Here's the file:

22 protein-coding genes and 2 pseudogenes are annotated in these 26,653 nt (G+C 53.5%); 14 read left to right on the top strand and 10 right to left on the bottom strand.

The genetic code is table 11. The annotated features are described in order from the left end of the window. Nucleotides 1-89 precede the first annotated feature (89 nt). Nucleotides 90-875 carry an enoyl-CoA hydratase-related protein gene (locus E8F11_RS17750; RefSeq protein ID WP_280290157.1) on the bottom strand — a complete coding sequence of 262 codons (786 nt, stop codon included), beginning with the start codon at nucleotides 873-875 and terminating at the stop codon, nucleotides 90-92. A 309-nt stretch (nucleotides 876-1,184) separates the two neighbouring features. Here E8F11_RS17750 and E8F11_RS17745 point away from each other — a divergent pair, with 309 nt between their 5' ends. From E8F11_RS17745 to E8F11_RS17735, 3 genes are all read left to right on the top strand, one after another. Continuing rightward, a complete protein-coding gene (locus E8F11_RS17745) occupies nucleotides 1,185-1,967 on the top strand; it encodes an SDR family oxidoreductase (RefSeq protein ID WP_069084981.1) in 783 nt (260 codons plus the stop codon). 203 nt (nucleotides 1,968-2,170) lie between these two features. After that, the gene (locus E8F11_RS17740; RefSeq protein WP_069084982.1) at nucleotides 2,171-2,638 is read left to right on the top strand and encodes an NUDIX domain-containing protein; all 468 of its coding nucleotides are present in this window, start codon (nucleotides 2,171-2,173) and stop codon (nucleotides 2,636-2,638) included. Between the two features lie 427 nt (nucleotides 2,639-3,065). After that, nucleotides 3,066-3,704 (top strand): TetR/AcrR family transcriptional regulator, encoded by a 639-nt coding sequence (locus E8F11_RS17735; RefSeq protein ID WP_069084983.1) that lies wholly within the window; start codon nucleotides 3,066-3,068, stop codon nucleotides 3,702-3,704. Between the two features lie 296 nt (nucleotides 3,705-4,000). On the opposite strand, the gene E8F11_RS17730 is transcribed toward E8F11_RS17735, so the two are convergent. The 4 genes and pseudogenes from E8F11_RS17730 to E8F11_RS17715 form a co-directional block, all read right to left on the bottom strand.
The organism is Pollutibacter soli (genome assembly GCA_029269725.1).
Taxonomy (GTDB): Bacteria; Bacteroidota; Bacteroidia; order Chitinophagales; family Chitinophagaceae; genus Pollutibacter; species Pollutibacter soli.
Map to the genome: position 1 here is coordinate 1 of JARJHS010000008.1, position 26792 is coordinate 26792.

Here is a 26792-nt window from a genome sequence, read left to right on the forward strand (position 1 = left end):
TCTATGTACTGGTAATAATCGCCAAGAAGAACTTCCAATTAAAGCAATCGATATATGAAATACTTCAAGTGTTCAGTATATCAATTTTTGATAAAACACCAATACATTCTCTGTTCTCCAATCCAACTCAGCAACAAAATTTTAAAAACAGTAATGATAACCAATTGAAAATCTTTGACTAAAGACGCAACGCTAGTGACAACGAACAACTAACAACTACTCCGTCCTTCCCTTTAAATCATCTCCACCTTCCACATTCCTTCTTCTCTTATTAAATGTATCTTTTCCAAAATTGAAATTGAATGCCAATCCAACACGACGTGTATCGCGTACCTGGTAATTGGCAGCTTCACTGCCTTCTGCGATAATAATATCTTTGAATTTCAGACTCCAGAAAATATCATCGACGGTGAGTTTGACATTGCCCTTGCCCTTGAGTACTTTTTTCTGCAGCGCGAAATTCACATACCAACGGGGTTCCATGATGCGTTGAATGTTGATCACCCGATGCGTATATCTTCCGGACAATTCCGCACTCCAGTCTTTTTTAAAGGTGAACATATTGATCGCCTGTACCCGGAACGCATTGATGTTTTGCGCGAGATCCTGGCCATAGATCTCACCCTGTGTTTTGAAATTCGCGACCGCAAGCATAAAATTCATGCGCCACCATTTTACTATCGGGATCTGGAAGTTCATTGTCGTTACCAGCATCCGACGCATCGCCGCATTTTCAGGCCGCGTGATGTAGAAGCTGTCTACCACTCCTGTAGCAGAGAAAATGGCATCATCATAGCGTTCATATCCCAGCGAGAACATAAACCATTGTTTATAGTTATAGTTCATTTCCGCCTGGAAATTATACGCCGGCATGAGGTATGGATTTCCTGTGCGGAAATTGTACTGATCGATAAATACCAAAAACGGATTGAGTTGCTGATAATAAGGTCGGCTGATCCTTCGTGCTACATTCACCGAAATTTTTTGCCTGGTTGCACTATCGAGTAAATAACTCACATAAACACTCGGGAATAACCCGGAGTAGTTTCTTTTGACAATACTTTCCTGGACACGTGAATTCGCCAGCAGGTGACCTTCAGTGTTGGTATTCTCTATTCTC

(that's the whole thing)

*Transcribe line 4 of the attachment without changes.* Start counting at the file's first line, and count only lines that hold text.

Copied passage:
Taxonomy (GTDB): Bacteria; Bacteroidota; Bacteroidia; order Chitinophagales; family Chitinophagaceae; genus Pollutibacter; species Pollutibacter soli.